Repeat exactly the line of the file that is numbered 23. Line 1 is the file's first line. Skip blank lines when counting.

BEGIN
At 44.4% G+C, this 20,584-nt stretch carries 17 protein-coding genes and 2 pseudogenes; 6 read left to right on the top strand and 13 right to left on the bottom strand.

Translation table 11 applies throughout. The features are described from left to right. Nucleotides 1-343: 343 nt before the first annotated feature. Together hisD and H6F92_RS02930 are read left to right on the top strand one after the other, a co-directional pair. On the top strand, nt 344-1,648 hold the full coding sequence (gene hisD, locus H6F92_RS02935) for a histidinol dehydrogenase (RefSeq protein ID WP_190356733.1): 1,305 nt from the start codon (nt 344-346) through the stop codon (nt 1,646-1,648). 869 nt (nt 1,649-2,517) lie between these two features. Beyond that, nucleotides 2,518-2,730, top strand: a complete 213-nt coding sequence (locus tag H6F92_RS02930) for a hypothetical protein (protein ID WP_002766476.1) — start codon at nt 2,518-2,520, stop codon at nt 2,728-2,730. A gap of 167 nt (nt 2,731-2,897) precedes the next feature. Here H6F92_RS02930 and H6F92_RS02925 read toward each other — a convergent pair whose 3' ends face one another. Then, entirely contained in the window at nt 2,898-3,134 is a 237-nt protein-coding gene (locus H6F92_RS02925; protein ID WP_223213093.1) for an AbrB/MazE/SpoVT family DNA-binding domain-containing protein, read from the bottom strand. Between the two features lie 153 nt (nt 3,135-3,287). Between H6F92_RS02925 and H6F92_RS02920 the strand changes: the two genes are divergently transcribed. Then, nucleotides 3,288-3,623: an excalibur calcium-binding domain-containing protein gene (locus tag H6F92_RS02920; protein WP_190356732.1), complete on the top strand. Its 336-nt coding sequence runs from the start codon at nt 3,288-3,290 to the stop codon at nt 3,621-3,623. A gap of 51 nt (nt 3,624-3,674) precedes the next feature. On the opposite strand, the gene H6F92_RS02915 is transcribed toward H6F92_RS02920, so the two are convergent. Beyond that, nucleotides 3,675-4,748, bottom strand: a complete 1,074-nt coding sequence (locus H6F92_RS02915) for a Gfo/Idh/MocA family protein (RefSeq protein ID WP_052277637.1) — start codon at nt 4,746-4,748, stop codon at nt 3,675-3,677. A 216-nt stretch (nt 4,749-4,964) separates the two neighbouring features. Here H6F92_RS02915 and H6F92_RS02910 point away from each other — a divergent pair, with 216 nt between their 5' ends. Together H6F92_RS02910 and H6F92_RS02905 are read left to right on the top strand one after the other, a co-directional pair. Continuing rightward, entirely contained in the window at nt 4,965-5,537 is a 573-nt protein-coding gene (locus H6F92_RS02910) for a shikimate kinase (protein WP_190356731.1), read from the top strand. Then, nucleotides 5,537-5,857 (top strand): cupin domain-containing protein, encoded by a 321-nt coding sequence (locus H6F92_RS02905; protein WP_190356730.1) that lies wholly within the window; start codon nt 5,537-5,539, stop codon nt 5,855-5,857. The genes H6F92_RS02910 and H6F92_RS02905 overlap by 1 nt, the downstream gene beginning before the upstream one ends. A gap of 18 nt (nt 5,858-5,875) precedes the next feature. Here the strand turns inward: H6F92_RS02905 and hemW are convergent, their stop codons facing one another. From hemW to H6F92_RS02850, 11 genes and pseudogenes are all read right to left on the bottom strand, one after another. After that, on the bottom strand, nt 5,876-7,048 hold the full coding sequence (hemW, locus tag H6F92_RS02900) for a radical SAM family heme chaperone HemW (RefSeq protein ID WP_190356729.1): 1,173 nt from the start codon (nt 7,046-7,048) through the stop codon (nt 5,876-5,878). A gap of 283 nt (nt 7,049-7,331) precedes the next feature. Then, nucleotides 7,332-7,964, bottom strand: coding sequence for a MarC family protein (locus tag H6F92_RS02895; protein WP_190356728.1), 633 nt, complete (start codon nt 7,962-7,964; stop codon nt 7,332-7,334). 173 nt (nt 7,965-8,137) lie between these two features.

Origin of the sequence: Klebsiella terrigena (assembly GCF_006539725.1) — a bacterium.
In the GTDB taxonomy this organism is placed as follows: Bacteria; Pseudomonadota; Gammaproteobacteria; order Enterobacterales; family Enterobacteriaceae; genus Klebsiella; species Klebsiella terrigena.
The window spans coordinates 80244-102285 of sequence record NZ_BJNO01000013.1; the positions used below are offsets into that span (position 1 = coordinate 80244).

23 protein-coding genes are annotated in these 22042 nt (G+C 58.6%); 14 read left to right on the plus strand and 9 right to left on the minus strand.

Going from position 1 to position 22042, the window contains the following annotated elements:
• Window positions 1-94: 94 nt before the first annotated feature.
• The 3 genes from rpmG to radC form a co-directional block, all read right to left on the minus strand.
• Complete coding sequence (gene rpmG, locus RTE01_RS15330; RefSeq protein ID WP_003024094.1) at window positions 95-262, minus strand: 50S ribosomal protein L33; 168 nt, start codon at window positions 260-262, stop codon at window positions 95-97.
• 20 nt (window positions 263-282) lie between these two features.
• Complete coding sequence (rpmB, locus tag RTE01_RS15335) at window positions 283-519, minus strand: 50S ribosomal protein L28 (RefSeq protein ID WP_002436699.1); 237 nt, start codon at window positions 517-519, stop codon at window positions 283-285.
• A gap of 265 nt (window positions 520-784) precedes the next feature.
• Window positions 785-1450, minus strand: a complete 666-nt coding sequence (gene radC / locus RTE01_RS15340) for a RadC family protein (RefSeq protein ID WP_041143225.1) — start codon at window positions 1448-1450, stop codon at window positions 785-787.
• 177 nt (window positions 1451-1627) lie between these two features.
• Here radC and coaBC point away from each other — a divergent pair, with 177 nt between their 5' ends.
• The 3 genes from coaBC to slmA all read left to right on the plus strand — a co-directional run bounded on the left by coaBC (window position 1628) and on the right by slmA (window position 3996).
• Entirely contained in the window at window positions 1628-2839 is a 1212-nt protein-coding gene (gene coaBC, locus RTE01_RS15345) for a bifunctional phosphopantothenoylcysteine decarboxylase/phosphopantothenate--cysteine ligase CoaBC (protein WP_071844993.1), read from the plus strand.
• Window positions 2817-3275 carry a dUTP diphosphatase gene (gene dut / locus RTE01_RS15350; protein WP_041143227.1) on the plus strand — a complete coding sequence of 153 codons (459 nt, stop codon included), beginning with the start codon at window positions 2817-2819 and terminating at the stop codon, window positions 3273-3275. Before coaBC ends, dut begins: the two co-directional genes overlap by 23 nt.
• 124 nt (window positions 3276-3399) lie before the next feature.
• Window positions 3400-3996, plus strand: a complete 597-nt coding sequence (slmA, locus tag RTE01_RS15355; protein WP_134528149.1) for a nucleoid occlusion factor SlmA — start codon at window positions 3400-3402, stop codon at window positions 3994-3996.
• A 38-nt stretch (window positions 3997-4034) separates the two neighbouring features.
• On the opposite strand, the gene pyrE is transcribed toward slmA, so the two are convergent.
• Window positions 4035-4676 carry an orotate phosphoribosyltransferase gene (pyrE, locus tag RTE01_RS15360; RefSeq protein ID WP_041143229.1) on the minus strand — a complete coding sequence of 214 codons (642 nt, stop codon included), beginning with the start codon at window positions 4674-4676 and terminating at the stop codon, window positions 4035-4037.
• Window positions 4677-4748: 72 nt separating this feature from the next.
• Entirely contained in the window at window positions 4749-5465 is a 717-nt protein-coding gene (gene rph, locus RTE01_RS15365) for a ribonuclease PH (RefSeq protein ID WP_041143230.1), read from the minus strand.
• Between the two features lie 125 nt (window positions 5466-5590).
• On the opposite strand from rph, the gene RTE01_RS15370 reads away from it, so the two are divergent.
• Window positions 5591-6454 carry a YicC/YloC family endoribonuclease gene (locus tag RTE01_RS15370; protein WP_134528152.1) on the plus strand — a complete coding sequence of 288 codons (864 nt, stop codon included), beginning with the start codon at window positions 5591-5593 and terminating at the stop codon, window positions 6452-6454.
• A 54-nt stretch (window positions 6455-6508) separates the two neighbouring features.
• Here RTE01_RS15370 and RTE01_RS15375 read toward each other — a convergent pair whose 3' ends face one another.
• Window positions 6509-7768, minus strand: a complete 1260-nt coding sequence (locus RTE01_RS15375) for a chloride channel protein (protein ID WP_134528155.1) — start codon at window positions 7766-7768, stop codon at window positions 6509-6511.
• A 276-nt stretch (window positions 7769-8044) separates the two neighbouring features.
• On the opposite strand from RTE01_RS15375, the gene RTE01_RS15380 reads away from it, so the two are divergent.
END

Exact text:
• On the opposite strand, the gene pyrE is transcribed toward slmA, so the two are convergent.